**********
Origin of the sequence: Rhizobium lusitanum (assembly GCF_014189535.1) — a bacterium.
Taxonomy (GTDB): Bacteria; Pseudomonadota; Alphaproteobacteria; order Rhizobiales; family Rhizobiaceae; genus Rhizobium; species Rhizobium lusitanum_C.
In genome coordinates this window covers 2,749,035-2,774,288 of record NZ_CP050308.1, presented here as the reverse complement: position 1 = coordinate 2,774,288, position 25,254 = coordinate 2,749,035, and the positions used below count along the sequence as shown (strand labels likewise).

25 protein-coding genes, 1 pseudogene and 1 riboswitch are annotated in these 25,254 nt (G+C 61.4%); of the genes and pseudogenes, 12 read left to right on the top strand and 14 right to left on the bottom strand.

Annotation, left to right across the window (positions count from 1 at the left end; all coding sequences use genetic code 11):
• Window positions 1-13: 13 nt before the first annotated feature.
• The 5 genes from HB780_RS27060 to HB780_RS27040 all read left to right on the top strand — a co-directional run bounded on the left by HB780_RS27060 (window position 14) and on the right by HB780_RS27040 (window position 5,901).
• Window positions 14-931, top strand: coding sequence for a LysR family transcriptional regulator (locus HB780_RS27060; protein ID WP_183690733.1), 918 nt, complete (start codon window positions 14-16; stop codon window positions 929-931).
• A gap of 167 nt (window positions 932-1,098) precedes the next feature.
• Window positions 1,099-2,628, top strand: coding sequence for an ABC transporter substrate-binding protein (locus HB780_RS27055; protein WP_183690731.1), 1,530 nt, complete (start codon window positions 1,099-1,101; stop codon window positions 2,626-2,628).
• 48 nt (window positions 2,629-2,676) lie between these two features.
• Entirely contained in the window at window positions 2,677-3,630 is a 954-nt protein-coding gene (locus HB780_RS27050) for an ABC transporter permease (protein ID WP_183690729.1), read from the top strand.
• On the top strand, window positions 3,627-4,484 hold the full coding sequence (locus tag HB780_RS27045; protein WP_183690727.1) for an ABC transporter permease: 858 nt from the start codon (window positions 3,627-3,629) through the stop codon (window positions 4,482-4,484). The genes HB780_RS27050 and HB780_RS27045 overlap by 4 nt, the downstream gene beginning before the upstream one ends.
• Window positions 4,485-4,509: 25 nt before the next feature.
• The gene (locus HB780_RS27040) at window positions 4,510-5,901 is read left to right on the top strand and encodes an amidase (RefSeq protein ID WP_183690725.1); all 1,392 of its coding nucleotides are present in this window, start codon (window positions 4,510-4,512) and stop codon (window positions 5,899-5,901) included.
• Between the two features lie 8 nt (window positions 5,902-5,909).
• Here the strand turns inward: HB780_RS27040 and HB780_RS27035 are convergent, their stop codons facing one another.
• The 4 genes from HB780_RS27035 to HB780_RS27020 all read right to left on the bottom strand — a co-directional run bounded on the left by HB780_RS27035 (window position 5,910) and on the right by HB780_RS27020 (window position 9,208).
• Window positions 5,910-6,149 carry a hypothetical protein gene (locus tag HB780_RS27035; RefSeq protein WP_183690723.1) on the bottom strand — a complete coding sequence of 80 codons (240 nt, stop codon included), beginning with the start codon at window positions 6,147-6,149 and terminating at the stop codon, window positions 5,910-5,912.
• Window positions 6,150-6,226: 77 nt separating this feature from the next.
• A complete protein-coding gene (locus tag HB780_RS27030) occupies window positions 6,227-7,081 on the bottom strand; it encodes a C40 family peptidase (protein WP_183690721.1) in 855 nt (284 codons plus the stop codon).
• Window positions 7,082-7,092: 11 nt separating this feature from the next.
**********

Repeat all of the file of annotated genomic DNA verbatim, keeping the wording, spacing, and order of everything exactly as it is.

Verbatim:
Origin of the sequence: Rhizobium lusitanum (assembly GCF_014189535.1) — a bacterium.
Taxonomy (GTDB): Bacteria; Pseudomonadota; Alphaproteobacteria; order Rhizobiales; family Rhizobiaceae; genus Rhizobium; species Rhizobium lusitanum_C.
In genome coordinates this window covers 2,749,035-2,774,288 of record NZ_CP050308.1, presented here as the reverse complement: position 1 = coordinate 2,774,288, position 25,254 = coordinate 2,749,035, and the positions used below count along the sequence as shown (strand labels likewise).

25 protein-coding genes, 1 pseudogene and 1 riboswitch are annotated in these 25,254 nt (G+C 61.4%); of the genes and pseudogenes, 12 read left to right on the top strand and 14 right to left on the bottom strand.

Annotation, left to right across the window (positions count from 1 at the left end; all coding sequences use genetic code 11):
• Window positions 1-13: 13 nt before the first annotated feature.
• The 5 genes from HB780_RS27060 to HB780_RS27040 all read left to right on the top strand — a co-directional run bounded on the left by HB780_RS27060 (window position 14) and on the right by HB780_RS27040 (window position 5,901).
• Window positions 14-931, top strand: coding sequence for a LysR family transcriptional regulator (locus HB780_RS27060; protein ID WP_183690733.1), 918 nt, complete (start codon window positions 14-16; stop codon window positions 929-931).
• A gap of 167 nt (window positions 932-1,098) precedes the next feature.
• Window positions 1,099-2,628, top strand: coding sequence for an ABC transporter substrate-binding protein (locus HB780_RS27055; protein WP_183690731.1), 1,530 nt, complete (start codon window positions 1,099-1,101; stop codon window positions 2,626-2,628).
• 48 nt (window positions 2,629-2,676) lie between these two features.
• Entirely contained in the window at window positions 2,677-3,630 is a 954-nt protein-coding gene (locus HB780_RS27050) for an ABC transporter permease (protein ID WP_183690729.1), read from the top strand.
• On the top strand, window positions 3,627-4,484 hold the full coding sequence (locus tag HB780_RS27045; protein WP_183690727.1) for an ABC transporter permease: 858 nt from the start codon (window positions 3,627-3,629) through the stop codon (window positions 4,482-4,484). The genes HB780_RS27050 and HB780_RS27045 overlap by 4 nt, the downstream gene beginning before the upstream one ends.
• Window positions 4,485-4,509: 25 nt before the next feature.
• The gene (locus HB780_RS27040) at window positions 4,510-5,901 is read left to right on the top strand and encodes an amidase (RefSeq protein ID WP_183690725.1); all 1,392 of its coding nucleotides are present in this window, start codon (window positions 4,510-4,512) and stop codon (window positions 5,899-5,901) included.
• Between the two features lie 8 nt (window positions 5,902-5,909).
• Here the strand turns inward: HB780_RS27040 and HB780_RS27035 are convergent, their stop codons facing one another.
• The 4 genes from HB780_RS27035 to HB780_RS27020 all read right to left on the bottom strand — a co-directional run bounded on the left by HB780_RS27035 (window position 5,910) and on the right by HB780_RS27020 (window position 9,208).
• Window positions 5,910-6,149 carry a hypothetical protein gene (locus tag HB780_RS27035; RefSeq protein WP_183690723.1) on the bottom strand — a complete coding sequence of 80 codons (240 nt, stop codon included), beginning with the start codon at window positions 6,147-6,149 and terminating at the stop codon, window positions 5,910-5,912.
• Window positions 6,150-6,226: 77 nt separating this feature from the next.
• A complete protein-coding gene (locus tag HB780_RS27030) occupies window positions 6,227-7,081 on the bottom strand; it encodes a C40 family peptidase (protein WP_183690721.1) in 855 nt (284 codons plus the stop codon).
• Window positions 7,082-7,092: 11 nt separating this feature from the next.